What’s at stake on Election Day? Simply put, the way the city runs.
Being the South and Augusta, a lot of the political talk is going to be about race, so there’s no sense beating around the bush — the very complexion of Augusta could change.
Not a threat or a trumpeting, just a fact.
Though the leadership of Districts 3 and 7 won’t change races and shouldn’t significantly change the balance of the commission no matter who emerges victorious, District 1 is by no means as certain. The landmark victory of Matt Aitken the last time around — a white man winning in a predominantly black district — famously unbalanced the racial makeup of the commission, but Aitken’s tenure has been largely undistinguished, and while far from divisive, his bridge building promise never really materialized, leaving him vulnerable.
With two black candidates, including Bill Fennoy, who lost to Aitken in a runoff three years ago and can honestly take the Are You Better Off Now argument to the black community, Aitken might find himself in another runoff, and another runoff might not bode well for him this time around.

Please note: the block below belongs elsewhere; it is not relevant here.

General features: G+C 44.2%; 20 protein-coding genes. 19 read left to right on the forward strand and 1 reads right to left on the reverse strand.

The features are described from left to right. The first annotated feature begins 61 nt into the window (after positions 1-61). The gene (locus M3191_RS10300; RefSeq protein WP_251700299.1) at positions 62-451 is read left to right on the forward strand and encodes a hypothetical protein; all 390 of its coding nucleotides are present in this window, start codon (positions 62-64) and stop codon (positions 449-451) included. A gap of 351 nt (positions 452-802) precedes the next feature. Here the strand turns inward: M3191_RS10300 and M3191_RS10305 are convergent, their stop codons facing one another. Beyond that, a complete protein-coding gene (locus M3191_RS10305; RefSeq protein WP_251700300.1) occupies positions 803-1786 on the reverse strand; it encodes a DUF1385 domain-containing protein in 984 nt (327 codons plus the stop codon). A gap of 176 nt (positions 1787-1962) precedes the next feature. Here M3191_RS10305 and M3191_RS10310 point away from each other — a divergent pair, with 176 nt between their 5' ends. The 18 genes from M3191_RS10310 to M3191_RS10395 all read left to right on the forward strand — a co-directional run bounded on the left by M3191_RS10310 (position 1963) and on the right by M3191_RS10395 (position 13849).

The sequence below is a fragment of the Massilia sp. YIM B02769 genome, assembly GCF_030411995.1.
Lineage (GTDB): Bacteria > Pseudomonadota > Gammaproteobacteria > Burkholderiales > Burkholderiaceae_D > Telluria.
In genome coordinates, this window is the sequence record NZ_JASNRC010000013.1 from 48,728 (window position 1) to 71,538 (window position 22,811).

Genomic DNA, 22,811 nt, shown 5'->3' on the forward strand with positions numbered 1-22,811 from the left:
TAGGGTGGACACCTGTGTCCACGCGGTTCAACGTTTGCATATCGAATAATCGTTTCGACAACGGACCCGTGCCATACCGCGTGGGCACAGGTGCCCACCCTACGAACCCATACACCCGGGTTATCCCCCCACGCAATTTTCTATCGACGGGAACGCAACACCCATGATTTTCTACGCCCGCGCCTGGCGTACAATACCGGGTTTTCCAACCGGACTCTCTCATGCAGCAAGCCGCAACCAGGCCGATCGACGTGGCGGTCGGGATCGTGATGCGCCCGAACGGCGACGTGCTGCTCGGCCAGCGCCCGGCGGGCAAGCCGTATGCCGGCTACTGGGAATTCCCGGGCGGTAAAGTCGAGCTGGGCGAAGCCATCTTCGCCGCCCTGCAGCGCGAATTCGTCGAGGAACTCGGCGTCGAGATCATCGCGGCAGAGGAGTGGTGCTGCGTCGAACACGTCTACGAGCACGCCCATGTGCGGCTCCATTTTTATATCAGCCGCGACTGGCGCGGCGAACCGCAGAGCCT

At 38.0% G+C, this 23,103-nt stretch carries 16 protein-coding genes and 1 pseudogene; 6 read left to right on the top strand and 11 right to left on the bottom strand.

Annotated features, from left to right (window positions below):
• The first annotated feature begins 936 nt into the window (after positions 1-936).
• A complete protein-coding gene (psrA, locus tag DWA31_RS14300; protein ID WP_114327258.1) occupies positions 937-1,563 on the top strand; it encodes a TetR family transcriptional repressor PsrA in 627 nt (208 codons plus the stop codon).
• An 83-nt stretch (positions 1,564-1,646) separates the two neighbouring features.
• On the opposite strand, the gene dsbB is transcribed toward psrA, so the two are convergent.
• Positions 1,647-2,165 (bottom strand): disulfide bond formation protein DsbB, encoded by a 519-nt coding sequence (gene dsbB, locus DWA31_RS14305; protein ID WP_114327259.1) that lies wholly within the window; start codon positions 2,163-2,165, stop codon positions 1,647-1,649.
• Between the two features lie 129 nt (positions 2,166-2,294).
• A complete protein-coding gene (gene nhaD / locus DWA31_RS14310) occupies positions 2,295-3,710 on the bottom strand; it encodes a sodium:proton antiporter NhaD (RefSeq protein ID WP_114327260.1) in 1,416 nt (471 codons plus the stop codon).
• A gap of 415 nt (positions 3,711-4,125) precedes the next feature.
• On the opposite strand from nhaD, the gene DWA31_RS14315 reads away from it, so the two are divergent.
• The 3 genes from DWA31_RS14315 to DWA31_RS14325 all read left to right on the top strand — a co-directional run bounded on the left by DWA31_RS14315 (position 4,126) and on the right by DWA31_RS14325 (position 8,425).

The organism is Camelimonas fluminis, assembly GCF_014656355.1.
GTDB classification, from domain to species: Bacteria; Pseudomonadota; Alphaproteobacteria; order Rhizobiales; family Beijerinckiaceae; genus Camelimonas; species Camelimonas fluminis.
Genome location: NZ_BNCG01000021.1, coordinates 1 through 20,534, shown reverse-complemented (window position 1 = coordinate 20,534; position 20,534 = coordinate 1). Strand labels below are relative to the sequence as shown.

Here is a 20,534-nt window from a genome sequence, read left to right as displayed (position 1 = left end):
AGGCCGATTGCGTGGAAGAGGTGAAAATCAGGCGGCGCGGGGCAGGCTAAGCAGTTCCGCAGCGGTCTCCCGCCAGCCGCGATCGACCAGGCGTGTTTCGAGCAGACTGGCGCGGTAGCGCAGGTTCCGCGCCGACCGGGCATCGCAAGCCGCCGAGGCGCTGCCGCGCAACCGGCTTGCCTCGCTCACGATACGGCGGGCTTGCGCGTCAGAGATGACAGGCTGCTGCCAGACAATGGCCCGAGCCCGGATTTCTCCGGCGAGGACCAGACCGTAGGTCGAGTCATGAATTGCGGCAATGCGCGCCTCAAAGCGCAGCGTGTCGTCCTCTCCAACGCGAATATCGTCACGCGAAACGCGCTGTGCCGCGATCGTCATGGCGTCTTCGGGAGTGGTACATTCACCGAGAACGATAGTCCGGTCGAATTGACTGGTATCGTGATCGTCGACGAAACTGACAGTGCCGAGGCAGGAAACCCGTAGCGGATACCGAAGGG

Therefore, the commission could easily return to the 5-5 spilt that has historically resulted in no side getting anything that they want. And though the balance can’t swing the other way, the tenor certainly could if former Commissioner Marion Williams beats Harold Jones to follow the term-limited J.R. Hatney. While often critical of the white majority, Hatney has been an unfocused and occasional voice, far from the galvanizing figure of Williams, whose previous tenure was marked with bombast and scandal.
Therefore, the black commissioners could become much more powerful. How Bill Lockett and Alvin Mason, the current black voices, adjust to the potential new company, not to mention their new roles, could be interesting to see, but not as interesting as watching how the community at large adjusts to the idea of Augusta’s first black sheriff, the vilified survivor Richard Roundtree.You Might Also Like:
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